The Doubter

“My brothers, as believers in our glorious Lord Jesus Christ, don’t show favouritism.  Suppose a man comes into your meeting wearing a gold ring and fine clothes, and a poor man in shabby clothes also comes in.  If you show special attention to the man wearing fine clothes and say, “Here is a good seat for you,” but say to the poor man, “You stand there” or “Sit on the floor by my feet,” have you not discriminated among yourselves and become judges with evil thoughts?”

                                                                                                                                                                James 2:1-4

                I continue to be amazed at the use of words that I find in this letter of James.  As he develops his argument in a logical way James keeps reminding us of the central concepts which he has already established in our minds.  One of these concepts is that of real Biblical faith which leads us through the trials of the lives that we are living.  Each of us is tried and tested by the circumstances which we face in life.  God uses these experiences to mature us in Christ.  As we face the reality of our lives we are invited to ask God for wisdom, which James tells us God will give to us without wavering.  He will be committed to His purposes for us, and will give us all that we need.  We must ask without doubting.  The word that James uses here in James 1:5-6 is the same word which he also uses in chapter 2:4.  It is there translated as discriminated.  The basic meaning of the word is to doubt or to make a distinction.  Mussner defines the word this way, “an inner conflict between trust and distrust of God.”  The reason why we make sinful distinctions regarding other people is owing to the fact that we are distrustful of God’s plan and purpose for our lives.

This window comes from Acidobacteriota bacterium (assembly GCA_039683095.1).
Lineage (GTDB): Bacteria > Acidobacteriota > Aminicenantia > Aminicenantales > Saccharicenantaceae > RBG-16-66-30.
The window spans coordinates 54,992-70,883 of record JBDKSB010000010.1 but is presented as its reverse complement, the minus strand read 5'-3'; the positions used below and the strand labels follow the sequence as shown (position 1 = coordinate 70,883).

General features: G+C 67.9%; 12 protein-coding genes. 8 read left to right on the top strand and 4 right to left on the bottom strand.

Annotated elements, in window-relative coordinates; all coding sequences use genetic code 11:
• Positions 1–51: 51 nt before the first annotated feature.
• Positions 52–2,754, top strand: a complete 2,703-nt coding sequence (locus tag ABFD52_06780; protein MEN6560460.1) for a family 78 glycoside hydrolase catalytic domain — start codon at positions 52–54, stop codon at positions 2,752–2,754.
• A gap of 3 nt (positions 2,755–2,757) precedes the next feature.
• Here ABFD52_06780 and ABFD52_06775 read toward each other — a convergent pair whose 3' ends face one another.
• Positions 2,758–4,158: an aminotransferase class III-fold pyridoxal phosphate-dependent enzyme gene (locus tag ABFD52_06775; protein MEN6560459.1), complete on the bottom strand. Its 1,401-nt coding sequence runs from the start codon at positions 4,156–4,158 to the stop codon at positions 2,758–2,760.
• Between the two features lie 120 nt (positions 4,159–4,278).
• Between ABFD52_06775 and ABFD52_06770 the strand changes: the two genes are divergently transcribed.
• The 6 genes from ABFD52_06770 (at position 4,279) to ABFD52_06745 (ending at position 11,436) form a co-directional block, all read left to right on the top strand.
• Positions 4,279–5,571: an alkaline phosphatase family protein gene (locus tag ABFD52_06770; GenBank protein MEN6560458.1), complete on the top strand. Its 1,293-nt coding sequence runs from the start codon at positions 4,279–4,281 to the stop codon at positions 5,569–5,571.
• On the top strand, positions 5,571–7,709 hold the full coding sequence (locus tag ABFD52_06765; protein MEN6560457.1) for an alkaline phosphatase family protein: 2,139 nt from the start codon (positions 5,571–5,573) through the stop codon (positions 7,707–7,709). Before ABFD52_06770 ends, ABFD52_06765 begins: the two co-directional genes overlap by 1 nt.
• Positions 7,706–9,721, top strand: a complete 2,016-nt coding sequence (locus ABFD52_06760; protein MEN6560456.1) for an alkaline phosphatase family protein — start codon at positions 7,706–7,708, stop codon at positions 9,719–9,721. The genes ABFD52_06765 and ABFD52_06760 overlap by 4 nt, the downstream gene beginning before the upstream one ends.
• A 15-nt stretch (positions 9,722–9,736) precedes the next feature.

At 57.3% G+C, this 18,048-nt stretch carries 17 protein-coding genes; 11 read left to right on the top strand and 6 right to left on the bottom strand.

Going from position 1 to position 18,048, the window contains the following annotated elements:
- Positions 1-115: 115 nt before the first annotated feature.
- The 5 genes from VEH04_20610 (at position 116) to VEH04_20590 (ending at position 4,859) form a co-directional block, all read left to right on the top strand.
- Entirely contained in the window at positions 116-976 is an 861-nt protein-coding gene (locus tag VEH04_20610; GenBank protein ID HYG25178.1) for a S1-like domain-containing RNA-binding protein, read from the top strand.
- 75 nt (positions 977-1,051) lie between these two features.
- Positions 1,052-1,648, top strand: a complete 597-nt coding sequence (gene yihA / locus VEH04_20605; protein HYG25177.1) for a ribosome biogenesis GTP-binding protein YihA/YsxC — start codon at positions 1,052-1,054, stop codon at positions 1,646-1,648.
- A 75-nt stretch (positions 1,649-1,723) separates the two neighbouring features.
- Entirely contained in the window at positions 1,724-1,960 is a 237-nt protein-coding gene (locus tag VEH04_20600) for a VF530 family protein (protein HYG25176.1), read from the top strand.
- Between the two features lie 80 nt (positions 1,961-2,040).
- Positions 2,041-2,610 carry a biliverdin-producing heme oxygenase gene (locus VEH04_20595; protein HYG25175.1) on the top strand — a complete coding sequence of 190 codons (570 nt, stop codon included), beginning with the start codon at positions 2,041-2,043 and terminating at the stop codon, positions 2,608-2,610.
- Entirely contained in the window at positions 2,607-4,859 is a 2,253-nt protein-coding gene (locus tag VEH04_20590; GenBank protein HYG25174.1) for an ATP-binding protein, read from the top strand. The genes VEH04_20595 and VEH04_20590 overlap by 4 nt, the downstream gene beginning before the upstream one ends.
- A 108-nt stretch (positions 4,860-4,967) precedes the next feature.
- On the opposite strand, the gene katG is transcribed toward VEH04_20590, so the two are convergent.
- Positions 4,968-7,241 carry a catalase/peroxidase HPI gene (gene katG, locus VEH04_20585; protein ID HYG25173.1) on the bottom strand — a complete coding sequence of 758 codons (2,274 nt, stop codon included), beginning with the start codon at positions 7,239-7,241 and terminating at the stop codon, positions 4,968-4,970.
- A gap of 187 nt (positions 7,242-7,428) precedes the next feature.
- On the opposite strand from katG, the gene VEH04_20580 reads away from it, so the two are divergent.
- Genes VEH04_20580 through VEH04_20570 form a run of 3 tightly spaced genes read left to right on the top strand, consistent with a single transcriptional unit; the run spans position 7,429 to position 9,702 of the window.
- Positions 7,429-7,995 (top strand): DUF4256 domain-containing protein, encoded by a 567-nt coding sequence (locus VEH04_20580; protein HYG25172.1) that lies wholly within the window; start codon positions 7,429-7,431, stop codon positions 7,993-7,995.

James is heading here towards an exposition and application of the Royal Law, “Thou shall love your neighbour as yourself.”  The true believer in Christ is one in whom the fruit of such sacrificial love is being produced.  To bring us into the type of repentance that produces such fruit James must first bring us to the point where we are broken from our worldly approach to life.  So James confronts us with a Biblical parable much like that used by the Prophet Nathan with King David in 2 Samuel 12:1-7.

                “The LORD sent Nathan to David.  When he came to him, he said, “There were two men in a certain town, one rich and the other poor.  The rich man had a very large number of sheep and cattle, but the poor man had nothing except one little ewe lamb he had bought.  He raised it, and it grew up with him and his children.  It shared his food, drank from his cup and even slept in his arms.  It was like a daughter to him.  Now a traveler came to the rich man, but the rich man refrained from taking one of his own sheep or cattle to prepare a meal for the traveler who had come to him.  Instead, he took the ewe lamb that belonged to the poor man and prepared it for the one who had come to him.”  David burned with anger against the man and said to Nathan, “As surely as the LORD lives, the man who did this deserves to die!  He must pay for that lamb four times over, because he did such a thing and had no pity.”  Then Nathan said to David, “You are the man!”

James follows the same Biblical principle as he illustrates one of the ways that we make distinctions among ourselves, all because we do not believe that God knows what He is talking about when He calls to “Love our neighbours as ourselves.”  Over the next few weeks I want to explore what this means for us who are seeking to serve the Lord Jesus Christ in this 21st century.